So, to summarize: a guy in Florida whose station hopped two frequencies over the course of a year – and, in an interesting sidenote in the NAL itself, also allegedly rented studio-space to a second unlicensed station – gets fined $5,000 less than a guy in California whose church-station remained stable and non-evasive throughout three years of operation. It suggests that there’s a surprising level of arbitrariness at the field-agent level when it comes to determining “proper” penalties in unlicensed broadcast cases.
If you cut through the inflationary workflow, whose aggregate numbers suggest the FCC’s doing more to hunt and bust pirate radio operators, you actually discover that the agency’s making contact with fewer stations and operators than it would like us to believe. This is fundamentally clear from the 2016 map of enforcement activity at right, which highlights just nine states in the nation where the FCC’s gone after unlicensed broadcasters; this compared to enforcement activity across 10 states in 2015, and 20 states and territories in 2014 – years where the aggregate number of enforcement actions was actually fewer.
In addition, while the political pressure to crack down on pirate stations has been organized mostly from New York and New Jersey, Florida reclaimed the top spot for FCC enforcement frequency last year, breaking a three-year trend of NY/NJ taking the #1 and #2 enforcement locations respectively (see chart below, click for larger version). Despite this deviation, it remains the case that the number of unlicensed stations in NY/NJ runs higher than the number to be found in Florida. The New York State Broadcasters and New Jersey Broadcasters Associations must feel quite unsatisfied with the results of their hard “work” in this regard.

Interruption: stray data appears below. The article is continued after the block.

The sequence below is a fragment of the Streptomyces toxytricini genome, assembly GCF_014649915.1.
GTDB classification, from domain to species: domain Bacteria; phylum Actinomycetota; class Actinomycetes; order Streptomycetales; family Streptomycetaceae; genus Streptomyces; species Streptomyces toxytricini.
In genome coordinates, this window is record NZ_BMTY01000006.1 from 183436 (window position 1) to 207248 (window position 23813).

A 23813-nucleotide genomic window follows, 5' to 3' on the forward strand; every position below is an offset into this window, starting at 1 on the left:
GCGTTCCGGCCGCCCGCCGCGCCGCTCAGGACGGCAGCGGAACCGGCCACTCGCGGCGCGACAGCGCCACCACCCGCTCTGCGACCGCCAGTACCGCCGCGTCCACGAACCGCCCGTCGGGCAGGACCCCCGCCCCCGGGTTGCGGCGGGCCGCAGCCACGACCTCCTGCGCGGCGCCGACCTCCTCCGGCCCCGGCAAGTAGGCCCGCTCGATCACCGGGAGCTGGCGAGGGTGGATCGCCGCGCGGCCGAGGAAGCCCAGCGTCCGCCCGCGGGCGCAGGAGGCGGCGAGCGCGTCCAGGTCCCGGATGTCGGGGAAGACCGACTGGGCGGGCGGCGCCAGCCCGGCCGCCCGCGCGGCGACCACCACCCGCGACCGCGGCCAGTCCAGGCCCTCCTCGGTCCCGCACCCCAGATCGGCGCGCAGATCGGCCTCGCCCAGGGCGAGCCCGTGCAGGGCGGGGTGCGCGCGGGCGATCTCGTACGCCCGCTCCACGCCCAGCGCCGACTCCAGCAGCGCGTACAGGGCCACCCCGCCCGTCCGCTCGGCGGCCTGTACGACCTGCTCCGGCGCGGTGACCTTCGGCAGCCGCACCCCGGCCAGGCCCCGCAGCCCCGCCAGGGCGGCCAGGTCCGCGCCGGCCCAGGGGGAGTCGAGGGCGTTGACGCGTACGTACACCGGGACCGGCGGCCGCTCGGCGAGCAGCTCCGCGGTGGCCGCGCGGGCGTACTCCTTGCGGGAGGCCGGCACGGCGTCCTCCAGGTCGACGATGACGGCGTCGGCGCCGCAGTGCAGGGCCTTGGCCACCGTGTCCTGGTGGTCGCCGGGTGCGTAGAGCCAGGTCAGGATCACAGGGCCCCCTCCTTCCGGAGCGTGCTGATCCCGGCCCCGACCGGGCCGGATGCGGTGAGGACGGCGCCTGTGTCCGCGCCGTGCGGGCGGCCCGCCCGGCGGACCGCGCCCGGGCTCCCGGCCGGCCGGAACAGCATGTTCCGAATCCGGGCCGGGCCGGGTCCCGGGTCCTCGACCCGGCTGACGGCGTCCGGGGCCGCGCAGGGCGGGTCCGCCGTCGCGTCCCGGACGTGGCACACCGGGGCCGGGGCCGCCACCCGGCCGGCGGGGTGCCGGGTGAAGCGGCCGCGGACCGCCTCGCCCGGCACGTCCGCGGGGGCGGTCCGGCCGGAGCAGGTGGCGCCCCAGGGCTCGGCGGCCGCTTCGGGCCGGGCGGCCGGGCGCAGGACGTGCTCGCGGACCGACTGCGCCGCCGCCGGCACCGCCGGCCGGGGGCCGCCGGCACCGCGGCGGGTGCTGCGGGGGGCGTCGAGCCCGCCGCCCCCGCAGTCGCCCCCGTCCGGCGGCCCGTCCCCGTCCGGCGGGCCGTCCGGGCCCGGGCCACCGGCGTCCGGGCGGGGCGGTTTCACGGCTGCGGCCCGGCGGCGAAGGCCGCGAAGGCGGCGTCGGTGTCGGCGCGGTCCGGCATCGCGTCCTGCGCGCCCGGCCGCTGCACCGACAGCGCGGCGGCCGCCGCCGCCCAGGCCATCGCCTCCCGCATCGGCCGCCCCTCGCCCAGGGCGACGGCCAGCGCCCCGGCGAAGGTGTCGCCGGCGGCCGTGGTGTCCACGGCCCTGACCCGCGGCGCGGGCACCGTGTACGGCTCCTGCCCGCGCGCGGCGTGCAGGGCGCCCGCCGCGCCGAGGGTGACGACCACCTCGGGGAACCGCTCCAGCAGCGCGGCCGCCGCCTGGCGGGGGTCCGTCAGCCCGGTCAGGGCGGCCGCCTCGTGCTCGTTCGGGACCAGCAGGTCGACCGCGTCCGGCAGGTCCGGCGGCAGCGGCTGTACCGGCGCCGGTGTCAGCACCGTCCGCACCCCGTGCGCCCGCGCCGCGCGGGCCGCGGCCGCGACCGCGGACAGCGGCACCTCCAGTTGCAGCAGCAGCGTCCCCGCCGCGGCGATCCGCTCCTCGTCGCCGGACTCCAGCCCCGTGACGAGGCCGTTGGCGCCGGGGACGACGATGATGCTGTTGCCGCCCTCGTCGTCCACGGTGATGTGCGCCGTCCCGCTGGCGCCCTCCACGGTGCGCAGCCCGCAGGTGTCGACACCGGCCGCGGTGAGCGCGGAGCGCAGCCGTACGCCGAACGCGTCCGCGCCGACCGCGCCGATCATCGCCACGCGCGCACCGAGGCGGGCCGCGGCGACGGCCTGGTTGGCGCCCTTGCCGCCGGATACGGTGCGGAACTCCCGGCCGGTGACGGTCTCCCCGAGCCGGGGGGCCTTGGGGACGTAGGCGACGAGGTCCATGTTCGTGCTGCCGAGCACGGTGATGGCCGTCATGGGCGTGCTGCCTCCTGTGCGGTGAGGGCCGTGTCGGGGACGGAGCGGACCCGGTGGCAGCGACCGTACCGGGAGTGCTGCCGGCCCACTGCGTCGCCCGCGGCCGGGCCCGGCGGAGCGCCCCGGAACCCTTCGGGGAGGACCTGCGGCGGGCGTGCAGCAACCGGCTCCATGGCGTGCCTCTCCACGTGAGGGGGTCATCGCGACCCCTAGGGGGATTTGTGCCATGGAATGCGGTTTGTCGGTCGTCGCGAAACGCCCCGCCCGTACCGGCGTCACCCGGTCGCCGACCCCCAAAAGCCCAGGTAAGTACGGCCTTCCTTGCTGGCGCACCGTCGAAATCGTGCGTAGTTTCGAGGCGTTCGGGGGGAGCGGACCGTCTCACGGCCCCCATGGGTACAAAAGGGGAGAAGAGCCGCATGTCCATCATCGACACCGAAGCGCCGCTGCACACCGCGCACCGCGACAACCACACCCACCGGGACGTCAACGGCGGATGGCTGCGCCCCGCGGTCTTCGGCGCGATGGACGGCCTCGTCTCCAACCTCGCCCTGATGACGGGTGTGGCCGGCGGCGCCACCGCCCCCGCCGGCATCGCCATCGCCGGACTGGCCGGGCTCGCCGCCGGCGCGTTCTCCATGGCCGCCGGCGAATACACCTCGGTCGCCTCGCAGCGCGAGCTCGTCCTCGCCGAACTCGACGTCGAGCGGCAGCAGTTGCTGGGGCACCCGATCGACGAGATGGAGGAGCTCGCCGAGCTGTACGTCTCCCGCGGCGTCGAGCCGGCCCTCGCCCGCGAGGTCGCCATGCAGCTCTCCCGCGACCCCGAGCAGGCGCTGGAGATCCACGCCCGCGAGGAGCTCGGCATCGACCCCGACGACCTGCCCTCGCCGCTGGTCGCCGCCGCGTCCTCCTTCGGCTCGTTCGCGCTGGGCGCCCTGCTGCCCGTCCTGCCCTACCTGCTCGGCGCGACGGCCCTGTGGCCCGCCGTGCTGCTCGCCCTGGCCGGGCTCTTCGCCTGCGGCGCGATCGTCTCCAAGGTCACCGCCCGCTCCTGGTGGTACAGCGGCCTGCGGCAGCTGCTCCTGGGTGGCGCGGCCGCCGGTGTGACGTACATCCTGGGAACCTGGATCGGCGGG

All of this will certainly make for an interesting expected change in tactics/strategy under a Trump-annointed FCC. Early signs in other realms of media policy aren’t good: new Chairman Ajit Pai, who promised to take a “weed whacker” to the agency’s regulatory scope and focus, has already made many controversial moves to undo progressive shifts in media policy on a plethora of issues, including media ownership, network neutrality, and spectrum policy – including ditching research that doesn’t comport with the meta-ideology of Mr. T.
At the same time, the agency’s supposedly well along in the process of reducing its field-enforcement footprint around the country leaving a veritable handful of “boots on the ground” to conduct any crackdown on unlicensed broadcasting. Will we see a dramatic reversal in the agency’s trajectory in this regard as well? If so, how, will Pai et al. rationalize any new investments in enforcement? Or might they pursue the route of outsourcing the policing of the airwaves, even “vigilantizing” the private sector to step in?
Many Americans already believe radio’s a dead or dying medium thanks to all of the other ways available now to deliver and listen to audio content. But the intensity of the century-old struggle for access to the airwaves, and the potential for this struggle to become a policy-focus in the near future, warrants skepticism of such dismissiveness. Meanwhile, those working on resistance-media projects would be wise to think old-school about the powerful communciations resource resting right under their noses as they organize against the incipient autocracy.